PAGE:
Citizenship values and desistance
Why study citizenship and crime?
A criminologically informed notion of citizenship
Socialization and resocialization towards citizenship values
Desistance and citizenship
Operationalizing and measuring citizenship
Accounting for the relationship between citizenship values and desistance
Here's the deal here. Hugh Benny has reformed his wayward life and
has become a born-again Good Citizen.
(Vincent Hannah, Heat, 1996, Michael Mann)
In Michael Mann's film Heat, the mean-talking police detective Vincent Hannah, as part of an ongoing case and in order to extract information relating to that investigation, assaults a known 'face', Hugh Benny. Having extracted the information he needs, Hannah then calls one of his colleagues to relay what he has learnt from Benny. Benny lies at Hannah's feet, bloody and bruised, looking semi-conscious whilst Hannah utters the lines above. Benny's 'reform' looks enforced and he himself hardly looks the model of a 'good citizen'. In the film, we neither see nor hear of Benny again. His 'reform', such that it was, remains problematic for all sorts of reasons.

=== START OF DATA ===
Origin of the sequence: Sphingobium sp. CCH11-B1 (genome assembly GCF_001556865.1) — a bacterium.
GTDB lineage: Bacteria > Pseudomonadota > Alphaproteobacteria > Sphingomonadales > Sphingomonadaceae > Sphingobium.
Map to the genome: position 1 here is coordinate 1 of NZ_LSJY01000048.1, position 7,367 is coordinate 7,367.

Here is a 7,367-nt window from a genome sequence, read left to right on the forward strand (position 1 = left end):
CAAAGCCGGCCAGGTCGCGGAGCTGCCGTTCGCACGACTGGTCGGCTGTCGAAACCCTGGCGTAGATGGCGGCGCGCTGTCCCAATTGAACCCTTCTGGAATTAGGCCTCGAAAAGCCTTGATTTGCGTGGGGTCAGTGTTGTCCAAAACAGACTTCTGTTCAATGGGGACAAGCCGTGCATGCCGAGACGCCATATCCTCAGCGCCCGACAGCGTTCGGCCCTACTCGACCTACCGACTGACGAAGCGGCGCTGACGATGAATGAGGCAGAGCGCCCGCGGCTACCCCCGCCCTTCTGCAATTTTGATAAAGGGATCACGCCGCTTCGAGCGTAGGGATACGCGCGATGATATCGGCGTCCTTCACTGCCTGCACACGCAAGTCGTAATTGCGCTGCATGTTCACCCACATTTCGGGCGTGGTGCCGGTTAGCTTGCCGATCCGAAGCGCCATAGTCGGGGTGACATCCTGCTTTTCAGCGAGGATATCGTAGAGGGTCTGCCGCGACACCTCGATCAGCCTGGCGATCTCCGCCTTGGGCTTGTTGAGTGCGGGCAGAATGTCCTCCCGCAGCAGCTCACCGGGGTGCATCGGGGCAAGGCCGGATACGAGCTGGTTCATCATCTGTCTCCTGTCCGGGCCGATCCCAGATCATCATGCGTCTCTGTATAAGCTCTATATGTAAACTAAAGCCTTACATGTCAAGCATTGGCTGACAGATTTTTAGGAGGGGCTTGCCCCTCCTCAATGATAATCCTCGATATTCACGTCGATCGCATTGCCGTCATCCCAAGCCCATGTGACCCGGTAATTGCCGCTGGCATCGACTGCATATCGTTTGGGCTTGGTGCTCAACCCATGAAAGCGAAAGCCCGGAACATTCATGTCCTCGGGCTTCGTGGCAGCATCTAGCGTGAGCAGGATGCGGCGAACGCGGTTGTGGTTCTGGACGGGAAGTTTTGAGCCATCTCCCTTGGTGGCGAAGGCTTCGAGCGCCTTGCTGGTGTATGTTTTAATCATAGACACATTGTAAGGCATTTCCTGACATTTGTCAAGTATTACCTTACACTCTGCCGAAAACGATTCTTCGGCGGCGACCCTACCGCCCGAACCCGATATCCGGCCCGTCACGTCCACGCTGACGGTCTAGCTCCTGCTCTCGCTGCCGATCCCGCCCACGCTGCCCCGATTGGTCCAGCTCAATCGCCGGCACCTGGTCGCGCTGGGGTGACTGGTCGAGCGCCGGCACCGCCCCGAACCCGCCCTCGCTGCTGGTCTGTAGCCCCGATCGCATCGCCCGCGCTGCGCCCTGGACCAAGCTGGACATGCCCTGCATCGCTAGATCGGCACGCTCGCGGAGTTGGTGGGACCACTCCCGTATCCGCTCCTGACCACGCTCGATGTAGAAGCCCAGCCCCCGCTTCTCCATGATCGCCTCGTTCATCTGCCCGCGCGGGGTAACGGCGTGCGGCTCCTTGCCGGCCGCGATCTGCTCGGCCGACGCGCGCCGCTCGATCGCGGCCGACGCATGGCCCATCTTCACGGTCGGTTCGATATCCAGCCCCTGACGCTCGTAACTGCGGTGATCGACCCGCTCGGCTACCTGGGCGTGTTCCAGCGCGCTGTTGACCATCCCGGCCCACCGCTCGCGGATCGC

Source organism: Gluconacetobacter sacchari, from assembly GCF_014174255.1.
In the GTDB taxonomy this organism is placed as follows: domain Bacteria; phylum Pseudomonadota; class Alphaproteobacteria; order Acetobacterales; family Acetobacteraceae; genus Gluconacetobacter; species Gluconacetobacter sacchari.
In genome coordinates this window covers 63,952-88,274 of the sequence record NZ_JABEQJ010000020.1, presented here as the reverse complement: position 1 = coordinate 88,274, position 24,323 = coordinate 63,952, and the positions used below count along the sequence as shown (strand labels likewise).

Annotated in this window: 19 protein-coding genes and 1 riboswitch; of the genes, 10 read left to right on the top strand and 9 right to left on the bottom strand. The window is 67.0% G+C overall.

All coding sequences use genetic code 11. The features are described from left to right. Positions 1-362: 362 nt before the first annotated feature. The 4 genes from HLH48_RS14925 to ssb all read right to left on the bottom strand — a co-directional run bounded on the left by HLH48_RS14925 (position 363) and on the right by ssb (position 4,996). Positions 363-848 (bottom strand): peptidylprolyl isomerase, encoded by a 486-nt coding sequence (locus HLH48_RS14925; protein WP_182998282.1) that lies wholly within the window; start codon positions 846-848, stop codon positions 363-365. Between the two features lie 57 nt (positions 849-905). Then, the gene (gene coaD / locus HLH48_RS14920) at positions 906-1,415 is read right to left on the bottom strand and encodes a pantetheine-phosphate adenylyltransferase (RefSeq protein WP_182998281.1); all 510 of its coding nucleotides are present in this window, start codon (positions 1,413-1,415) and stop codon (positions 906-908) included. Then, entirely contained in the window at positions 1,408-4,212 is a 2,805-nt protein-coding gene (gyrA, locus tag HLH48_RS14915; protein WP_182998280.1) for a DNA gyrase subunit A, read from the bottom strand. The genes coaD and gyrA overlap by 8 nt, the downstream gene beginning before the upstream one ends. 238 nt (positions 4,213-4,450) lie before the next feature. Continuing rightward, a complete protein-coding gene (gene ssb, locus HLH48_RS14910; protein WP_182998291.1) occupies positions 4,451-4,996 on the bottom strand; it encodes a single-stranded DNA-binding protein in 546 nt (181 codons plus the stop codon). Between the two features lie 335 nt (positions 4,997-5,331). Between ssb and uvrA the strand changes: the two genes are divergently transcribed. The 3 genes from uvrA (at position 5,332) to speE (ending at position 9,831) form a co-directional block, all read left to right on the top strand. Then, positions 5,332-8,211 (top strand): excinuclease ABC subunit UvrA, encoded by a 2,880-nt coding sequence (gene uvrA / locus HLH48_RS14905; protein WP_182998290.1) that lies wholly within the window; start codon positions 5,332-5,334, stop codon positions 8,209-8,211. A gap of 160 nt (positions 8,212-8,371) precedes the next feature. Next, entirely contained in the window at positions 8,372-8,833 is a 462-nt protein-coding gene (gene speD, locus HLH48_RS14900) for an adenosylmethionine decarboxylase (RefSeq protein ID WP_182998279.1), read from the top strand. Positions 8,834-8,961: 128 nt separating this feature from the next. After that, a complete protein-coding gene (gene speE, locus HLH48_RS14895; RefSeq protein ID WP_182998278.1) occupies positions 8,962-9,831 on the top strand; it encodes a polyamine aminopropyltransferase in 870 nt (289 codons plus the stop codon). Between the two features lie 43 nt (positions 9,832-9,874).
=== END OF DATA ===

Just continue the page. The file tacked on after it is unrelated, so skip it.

Recently, the relationship between being a 'good citizen' and one's involvement (or otherwise) in crime has drawn much interest from criminologists (e.g. Young, 1999; McNeill, 2000; Karstedt and Farrall, forthcoming). Despite the inherent 'logic' of exploring the relationship between citizenship and engagement in offending, very few of these authors explicitly outline why they believe it important (or relevant) to link the concept of citizenship with patterns of offending. In many respects too, we feel, these investigations are carried out in absentia from the messiness and complexities of data and, to some degree therefore,